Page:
Chapter 11
Intention and strict liability

11.1In this chapter, we consider the extent to which established criminal law rules and principles relating to mens rea222 and strict liability223 should apply to pecuniary penalties.
222A Latin term relating to the mental element that must be proved in prosecuting a criminal offence, described in one case as the “intention to do the act which is made penal by statute or by the common law”: Allard v Selfridge [1925] 1 KB 129 at 137.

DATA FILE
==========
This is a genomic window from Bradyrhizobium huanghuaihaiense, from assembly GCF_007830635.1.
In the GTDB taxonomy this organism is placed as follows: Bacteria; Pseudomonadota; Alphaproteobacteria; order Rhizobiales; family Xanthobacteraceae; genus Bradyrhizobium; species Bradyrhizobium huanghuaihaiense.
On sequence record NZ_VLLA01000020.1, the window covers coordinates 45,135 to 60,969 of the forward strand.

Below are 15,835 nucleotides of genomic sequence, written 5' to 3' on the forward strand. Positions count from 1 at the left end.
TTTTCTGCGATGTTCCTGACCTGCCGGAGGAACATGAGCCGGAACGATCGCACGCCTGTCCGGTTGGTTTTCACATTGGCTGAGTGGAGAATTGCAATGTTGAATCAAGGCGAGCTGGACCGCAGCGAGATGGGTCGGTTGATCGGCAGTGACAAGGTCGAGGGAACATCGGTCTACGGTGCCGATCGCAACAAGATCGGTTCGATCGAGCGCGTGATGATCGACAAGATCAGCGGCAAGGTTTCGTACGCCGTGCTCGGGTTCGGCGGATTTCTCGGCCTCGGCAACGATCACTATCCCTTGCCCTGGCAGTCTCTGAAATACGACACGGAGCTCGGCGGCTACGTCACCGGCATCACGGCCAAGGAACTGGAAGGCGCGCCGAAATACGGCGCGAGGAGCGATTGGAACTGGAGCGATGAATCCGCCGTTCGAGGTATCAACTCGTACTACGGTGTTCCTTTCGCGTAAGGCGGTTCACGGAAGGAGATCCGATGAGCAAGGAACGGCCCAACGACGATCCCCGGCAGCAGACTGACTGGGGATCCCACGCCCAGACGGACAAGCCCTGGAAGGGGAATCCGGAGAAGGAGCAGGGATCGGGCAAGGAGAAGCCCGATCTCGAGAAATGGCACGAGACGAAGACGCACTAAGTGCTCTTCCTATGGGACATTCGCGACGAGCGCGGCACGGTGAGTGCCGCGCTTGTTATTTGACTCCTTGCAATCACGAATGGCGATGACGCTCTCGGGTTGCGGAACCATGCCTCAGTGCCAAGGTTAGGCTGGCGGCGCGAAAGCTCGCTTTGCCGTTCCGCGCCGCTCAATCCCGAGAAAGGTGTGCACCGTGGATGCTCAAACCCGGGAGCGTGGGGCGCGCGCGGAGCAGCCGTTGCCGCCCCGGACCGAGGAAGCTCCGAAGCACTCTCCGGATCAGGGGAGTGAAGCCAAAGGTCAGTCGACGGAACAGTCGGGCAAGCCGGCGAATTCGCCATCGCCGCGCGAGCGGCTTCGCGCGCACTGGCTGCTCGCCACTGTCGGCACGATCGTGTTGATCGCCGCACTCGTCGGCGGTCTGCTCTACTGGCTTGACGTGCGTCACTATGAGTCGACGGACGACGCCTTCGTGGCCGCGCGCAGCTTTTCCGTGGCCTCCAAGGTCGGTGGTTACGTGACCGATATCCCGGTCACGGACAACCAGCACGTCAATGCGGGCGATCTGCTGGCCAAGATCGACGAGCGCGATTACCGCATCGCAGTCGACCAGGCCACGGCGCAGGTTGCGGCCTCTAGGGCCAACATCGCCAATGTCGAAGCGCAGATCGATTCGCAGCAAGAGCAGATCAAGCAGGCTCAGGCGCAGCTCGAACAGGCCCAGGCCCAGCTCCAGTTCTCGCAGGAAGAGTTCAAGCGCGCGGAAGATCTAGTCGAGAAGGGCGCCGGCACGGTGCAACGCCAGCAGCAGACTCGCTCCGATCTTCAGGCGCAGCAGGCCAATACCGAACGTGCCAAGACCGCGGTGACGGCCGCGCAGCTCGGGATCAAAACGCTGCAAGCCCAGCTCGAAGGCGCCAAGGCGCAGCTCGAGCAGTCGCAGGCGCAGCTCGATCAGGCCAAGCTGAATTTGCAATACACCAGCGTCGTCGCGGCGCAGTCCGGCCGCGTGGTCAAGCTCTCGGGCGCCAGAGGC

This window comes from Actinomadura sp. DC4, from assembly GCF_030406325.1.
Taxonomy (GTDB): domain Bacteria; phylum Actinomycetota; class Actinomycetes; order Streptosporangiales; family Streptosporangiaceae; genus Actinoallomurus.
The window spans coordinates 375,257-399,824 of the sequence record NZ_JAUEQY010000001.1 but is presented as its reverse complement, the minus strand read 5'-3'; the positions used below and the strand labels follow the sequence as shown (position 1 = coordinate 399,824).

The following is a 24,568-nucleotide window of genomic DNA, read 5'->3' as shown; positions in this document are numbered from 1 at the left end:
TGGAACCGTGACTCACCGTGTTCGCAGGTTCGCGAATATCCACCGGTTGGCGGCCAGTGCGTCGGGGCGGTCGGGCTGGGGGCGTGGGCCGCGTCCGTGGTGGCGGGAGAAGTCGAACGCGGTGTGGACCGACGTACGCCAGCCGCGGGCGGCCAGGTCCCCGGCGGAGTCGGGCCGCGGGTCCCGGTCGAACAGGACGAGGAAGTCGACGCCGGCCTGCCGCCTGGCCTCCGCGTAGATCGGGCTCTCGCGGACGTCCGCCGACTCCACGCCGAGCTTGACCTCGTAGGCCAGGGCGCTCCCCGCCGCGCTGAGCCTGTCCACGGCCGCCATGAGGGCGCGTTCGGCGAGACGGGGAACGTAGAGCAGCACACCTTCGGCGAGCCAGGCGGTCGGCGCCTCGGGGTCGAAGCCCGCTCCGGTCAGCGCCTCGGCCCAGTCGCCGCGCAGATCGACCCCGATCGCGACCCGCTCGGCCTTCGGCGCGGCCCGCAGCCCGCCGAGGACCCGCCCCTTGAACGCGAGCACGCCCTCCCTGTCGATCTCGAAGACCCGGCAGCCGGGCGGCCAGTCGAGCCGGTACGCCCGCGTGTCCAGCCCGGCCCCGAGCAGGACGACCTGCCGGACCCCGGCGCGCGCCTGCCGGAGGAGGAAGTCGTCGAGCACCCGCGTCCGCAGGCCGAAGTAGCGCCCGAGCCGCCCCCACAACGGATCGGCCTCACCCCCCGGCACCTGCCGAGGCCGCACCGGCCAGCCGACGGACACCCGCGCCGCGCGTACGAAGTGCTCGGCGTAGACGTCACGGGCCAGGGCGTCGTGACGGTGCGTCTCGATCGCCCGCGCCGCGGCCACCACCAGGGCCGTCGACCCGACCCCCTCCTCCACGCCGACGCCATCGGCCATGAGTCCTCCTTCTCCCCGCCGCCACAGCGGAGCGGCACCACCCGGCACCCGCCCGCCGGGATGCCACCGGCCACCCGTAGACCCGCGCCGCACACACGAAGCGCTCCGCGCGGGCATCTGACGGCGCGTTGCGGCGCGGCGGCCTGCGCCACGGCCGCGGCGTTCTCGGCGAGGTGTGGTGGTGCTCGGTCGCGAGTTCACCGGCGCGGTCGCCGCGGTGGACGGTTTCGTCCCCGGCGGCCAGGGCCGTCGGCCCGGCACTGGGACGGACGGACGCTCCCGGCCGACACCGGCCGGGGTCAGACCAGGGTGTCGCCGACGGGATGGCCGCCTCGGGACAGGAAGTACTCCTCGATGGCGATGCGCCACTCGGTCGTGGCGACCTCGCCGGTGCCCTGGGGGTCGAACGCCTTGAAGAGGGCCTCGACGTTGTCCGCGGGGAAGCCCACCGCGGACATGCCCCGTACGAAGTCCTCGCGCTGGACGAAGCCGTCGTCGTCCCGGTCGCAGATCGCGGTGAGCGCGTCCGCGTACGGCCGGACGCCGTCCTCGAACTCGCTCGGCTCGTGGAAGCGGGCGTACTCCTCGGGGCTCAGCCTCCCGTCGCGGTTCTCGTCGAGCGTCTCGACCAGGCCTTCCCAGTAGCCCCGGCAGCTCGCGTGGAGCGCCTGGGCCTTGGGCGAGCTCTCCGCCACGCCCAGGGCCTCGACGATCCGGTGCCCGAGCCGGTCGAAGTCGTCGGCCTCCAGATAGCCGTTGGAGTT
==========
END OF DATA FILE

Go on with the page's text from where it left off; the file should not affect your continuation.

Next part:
223A strict liability contravention is one where there is no need for the enforcement agency to prove any element of knowledge on the part of the defendant, but there is a defence if the defendant proves total absence of fault: see Legislation Advisory Committee Guidelines on Process and Content of Legislation (Wellington, 2001) [LAC Guidelines] at [12.2.3].